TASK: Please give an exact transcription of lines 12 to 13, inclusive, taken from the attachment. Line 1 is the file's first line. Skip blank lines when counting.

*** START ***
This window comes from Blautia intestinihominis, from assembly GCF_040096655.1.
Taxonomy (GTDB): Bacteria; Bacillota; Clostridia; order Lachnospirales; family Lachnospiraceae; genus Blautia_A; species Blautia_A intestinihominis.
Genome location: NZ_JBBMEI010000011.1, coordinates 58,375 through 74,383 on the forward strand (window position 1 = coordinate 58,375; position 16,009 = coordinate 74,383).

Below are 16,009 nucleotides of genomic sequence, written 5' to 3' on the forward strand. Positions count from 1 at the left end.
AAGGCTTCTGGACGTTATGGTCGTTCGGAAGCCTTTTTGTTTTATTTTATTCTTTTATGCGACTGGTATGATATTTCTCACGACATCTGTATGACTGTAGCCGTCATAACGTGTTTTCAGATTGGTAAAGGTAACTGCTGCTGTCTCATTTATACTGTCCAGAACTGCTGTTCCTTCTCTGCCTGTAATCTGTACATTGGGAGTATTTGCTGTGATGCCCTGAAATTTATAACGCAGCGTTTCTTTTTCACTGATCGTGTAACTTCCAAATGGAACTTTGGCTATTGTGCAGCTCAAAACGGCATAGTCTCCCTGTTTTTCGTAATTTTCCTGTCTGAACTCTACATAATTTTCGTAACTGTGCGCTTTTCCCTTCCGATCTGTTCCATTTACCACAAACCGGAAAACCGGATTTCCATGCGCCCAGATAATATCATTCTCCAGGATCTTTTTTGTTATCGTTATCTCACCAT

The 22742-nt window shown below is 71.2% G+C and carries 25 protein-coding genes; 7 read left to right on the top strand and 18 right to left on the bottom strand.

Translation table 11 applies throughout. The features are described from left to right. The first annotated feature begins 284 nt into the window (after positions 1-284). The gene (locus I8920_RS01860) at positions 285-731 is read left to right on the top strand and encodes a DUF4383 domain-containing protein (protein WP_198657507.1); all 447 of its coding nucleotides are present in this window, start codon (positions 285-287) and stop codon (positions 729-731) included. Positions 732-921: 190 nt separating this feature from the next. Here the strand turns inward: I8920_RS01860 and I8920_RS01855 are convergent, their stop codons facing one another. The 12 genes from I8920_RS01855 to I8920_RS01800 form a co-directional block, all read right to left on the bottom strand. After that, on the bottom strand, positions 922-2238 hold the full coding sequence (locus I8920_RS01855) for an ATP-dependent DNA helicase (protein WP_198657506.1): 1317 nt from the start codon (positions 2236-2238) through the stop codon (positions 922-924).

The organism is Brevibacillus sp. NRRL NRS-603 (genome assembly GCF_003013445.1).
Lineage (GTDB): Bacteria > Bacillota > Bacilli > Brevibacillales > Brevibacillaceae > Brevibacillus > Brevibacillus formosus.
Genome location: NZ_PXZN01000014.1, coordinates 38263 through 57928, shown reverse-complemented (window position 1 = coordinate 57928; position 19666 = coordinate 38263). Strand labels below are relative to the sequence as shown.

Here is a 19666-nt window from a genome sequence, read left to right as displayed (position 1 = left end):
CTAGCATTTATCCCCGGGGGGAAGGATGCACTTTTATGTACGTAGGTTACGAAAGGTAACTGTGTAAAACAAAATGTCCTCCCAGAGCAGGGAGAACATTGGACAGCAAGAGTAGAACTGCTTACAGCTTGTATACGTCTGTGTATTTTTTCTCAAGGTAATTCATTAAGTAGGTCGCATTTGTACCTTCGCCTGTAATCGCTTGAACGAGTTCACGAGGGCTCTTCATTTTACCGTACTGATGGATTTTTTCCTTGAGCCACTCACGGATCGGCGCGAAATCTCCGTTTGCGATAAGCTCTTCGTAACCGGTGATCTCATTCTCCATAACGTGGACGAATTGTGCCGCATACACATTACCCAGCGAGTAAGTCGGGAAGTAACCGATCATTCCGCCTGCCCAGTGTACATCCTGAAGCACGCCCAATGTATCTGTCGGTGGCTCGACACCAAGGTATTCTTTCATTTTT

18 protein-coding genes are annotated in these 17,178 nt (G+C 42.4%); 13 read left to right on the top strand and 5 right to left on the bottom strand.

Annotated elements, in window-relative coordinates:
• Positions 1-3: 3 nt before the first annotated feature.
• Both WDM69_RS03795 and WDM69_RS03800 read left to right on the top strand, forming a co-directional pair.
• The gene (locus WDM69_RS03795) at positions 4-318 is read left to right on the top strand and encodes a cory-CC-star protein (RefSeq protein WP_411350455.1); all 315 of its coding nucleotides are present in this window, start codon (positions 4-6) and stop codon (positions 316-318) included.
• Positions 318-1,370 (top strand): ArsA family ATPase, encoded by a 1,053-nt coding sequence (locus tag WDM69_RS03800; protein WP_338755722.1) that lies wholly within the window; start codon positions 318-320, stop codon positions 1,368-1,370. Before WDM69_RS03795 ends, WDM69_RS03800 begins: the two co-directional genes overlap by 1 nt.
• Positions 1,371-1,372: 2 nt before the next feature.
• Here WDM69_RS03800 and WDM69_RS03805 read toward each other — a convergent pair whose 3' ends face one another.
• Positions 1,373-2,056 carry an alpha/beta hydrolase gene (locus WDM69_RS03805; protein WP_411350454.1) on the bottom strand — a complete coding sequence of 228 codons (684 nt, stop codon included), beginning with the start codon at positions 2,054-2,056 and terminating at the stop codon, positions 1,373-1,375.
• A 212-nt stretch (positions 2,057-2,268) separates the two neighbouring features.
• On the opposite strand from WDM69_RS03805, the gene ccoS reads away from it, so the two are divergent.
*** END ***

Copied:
CTAGCATTTATCCCCGGGGGGAAGGATGCACTTTTATGTACGTAGGTTACGAAAGGTAACTGTGTAAAACAAAATGTCCTCCCAGAGCAGGGAGAACATTGGACAGCAAGAGTAGAACTGCTTACAGCTTGTATACGTCTGTGTATTTTTTCTCAAGGTAATTCATTAAGTAGGTCGCATTTGTACCTTCGCCTGTAATCGCTTGAACGAGTTCACGAGGGCTCTTCATTTTACCGTACTGATGGATTTTTTCCTTGAGCCACTCACGGATCGGCGCGAAATCTCCGTTTGCGATAAGCTCTTCGTAACCGGTGATCTCATTCTCCATAACGTGGACGAATTGTGCCGCATACACATTACCCAGCGAGTAAGTCGGGAAGTAACCGATCATTCCGCCTGCCCAGTGTACATCCTGAAGCACGCCCAATGTATCTGTCGGTGGCTCGACACCAAGGTATTCTTTCATTTTT

18 protein-coding genes are annotated in these 17,178 nt (G+C 42.4%); 13 read left to right on the top strand and 5 right to left on the bottom strand.